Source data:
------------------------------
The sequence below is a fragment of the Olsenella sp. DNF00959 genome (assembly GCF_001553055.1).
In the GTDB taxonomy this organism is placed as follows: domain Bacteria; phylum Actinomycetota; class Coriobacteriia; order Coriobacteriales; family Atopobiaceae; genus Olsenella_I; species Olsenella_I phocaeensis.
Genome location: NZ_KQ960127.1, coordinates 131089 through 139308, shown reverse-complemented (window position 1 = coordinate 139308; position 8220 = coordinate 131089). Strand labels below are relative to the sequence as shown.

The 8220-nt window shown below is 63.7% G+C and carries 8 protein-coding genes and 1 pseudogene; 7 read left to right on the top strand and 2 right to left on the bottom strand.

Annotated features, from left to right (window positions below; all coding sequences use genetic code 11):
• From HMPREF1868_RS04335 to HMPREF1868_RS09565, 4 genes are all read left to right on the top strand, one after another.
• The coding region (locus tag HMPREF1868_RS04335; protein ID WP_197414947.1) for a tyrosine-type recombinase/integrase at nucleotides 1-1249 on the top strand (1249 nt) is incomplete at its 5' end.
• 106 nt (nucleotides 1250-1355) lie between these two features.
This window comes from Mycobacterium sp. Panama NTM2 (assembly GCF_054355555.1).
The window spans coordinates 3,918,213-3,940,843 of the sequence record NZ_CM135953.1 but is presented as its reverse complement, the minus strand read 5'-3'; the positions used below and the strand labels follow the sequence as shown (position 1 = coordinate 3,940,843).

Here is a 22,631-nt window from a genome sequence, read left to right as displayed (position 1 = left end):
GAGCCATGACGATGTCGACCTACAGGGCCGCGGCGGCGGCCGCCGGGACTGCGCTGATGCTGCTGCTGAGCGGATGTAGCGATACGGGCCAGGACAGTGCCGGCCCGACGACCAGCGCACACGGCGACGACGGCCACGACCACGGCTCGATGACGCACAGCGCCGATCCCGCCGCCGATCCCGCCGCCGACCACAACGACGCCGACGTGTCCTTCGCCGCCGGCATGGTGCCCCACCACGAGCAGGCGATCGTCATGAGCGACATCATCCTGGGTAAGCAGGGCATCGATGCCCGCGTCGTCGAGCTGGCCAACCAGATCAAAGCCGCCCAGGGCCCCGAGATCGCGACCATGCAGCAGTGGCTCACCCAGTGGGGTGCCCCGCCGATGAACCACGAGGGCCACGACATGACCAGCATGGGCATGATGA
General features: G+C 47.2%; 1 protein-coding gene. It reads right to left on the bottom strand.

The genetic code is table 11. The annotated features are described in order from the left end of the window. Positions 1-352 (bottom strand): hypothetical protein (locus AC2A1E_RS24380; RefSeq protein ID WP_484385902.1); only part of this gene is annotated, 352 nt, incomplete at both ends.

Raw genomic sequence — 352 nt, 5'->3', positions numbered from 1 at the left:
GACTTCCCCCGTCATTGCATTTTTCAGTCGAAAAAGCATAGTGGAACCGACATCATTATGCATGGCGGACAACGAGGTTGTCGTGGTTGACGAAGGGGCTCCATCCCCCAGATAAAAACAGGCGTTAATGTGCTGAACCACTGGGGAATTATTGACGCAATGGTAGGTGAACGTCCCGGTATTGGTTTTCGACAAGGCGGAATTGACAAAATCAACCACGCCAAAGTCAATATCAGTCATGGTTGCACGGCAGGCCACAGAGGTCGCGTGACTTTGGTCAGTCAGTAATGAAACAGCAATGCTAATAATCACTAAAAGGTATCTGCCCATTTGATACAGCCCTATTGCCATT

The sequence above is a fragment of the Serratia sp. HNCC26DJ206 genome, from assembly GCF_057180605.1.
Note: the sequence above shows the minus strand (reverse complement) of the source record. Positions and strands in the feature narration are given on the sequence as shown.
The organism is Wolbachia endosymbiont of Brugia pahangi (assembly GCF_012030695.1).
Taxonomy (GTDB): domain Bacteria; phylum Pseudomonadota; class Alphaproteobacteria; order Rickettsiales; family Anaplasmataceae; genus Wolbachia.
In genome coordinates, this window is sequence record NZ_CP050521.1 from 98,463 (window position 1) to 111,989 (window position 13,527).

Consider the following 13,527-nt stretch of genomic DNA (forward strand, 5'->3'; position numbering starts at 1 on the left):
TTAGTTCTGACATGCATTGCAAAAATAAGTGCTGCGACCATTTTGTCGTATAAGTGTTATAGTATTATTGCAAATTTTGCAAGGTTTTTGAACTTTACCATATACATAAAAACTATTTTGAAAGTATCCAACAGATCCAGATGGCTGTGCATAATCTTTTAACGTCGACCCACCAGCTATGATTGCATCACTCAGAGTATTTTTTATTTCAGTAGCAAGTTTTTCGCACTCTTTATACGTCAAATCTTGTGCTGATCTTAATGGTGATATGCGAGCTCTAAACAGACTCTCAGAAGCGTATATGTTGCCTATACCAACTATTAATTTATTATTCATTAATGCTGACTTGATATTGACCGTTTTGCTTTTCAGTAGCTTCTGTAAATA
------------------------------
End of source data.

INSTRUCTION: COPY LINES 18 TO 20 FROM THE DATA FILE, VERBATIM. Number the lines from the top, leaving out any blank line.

Note: the sequence above shows the minus strand (reverse complement) of the source record. Positions and strands in the feature narration are given on the sequence as shown.
The organism is Wolbachia endosymbiont of Brugia pahangi (assembly GCF_012030695.1).
Taxonomy (GTDB): domain Bacteria; phylum Pseudomonadota; class Alphaproteobacteria; order Rickettsiales; family Anaplasmataceae; genus Wolbachia.